Scaphoid bone fracture occurs when falling on an outstretched arm. It is the most common wrist fracture and also a common injury in sports. More often, scaphoid bone fractures occur in younger men.
But the symptoms of scaphoid fracture can be deceiving. Good recovery depends on early diagnosis and treatment.
Many times scaphoid injury is assumed a sprain and medical treatment is not immediately sought. However, as pain continues and symptoms don’t subside, the injured person seeks medical attention.
Common wrist fracture symptoms may include:
- Pain at the base of the thumb on the wrist when pressed.
- Pain with forceful extension of the wrist or in a “push up” type action.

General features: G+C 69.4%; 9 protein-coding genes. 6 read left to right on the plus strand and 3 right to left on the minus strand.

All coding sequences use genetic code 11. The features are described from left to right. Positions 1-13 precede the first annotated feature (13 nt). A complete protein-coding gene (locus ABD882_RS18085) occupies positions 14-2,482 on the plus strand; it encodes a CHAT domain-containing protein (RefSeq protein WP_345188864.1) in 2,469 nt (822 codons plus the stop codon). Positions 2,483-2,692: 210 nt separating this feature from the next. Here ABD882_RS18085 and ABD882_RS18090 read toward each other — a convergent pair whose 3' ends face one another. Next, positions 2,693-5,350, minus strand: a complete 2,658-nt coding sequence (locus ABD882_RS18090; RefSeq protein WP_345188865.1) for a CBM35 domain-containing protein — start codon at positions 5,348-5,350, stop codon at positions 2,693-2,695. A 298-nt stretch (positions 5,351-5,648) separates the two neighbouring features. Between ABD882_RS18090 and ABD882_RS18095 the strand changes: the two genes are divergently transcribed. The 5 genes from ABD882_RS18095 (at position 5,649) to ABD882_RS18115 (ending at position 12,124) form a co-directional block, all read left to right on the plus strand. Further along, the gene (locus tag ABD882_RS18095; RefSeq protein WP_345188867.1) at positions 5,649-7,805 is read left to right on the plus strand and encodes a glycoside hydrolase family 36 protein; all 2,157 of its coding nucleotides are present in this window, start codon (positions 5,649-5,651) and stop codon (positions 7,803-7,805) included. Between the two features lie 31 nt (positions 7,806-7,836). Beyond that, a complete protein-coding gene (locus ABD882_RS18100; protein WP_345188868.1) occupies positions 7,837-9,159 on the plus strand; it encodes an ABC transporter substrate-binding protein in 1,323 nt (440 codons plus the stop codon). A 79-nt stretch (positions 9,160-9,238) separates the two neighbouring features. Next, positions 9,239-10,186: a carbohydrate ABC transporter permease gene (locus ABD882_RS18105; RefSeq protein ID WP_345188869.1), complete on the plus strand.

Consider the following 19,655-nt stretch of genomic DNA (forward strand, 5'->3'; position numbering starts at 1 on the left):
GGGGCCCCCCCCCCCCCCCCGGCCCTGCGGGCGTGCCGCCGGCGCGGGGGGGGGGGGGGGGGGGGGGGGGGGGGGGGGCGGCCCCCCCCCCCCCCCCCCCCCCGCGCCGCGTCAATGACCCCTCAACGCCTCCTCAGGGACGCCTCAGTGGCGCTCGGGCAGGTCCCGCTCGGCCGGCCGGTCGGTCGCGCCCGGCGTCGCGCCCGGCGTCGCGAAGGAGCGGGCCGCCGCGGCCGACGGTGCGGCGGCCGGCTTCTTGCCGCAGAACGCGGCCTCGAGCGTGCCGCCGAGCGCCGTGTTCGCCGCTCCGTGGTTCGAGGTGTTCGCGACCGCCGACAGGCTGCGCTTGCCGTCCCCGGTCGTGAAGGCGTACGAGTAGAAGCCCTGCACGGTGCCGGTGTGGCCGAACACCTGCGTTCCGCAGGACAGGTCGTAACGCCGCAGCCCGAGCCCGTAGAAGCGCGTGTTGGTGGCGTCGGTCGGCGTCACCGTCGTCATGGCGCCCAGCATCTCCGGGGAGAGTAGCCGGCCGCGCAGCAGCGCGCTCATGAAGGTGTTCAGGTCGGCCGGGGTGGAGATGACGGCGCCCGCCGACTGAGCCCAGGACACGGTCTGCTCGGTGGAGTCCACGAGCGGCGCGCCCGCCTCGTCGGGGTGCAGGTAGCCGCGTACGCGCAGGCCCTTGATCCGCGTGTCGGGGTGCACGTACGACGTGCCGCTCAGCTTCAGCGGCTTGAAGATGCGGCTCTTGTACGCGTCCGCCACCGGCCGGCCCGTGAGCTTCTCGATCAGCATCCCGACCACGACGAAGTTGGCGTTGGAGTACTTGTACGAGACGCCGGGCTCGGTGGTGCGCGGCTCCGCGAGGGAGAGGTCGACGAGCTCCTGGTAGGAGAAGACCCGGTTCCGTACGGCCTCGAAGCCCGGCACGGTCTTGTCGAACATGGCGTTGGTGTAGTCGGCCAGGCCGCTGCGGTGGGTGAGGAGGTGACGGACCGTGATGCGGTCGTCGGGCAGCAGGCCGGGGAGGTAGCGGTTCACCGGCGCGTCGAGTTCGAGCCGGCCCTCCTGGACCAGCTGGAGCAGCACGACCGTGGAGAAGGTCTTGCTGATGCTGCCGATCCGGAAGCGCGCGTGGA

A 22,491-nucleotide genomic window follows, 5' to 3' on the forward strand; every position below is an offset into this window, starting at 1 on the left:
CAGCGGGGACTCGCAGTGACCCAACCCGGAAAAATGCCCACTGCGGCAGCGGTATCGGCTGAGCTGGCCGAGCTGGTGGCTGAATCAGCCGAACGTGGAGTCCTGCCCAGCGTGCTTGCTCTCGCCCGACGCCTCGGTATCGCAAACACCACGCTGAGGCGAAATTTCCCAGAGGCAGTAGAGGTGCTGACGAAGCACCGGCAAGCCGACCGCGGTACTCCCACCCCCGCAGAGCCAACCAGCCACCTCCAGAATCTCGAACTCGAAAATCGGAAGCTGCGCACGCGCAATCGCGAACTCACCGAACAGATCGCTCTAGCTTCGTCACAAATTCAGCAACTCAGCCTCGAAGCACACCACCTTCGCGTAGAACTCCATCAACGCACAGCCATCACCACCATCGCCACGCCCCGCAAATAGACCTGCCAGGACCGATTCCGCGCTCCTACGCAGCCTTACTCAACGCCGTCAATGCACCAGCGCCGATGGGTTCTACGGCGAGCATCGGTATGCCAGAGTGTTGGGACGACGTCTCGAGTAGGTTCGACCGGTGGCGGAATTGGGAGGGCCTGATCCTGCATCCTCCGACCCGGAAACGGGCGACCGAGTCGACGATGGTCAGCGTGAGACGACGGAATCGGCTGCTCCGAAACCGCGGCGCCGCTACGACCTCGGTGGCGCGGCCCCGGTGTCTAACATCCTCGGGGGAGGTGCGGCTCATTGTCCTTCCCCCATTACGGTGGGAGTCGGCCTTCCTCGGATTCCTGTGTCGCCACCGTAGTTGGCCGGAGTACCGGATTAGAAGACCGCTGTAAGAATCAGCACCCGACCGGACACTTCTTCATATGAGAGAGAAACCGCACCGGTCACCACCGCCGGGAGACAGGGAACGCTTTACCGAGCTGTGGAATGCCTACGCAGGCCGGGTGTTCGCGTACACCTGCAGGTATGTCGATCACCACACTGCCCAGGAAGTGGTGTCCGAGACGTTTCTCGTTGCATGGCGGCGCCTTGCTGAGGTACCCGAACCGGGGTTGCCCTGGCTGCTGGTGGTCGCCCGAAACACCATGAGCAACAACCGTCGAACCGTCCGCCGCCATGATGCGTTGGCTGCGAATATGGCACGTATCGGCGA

- Pain produced during lifting.
Injury recall helps diagnosis
A wrist X-ray can be helpful in diagnosis, but is not always reliable. Instead, diagnosis of scaphoid fracture is determined by recounting the physical actions leading up to the injury, identifying the location of pain and reviewing X-rays of the injured wrist.
Treatment options for scaphoid fracture vary depending on these considerations:
- How much time has lapsed between the time of the injury and the diagnosis of the fracture?
- What is the location of the fracture line?
- How restricted can the person be during treatment and recovery?
Scaphoid fracture can be treated with short or long arm casts involving the thumb, or surgery.
Good recovery depends most on how quickly treatment is started. Different types of fracture patterns respond better to surgery rather than casting alone. Recovery may take as long as six months.
This post provided by Sports Wrap, from Marshfield Clinic Sports Medicine. *Post submitted by Steven Taylor, M.D.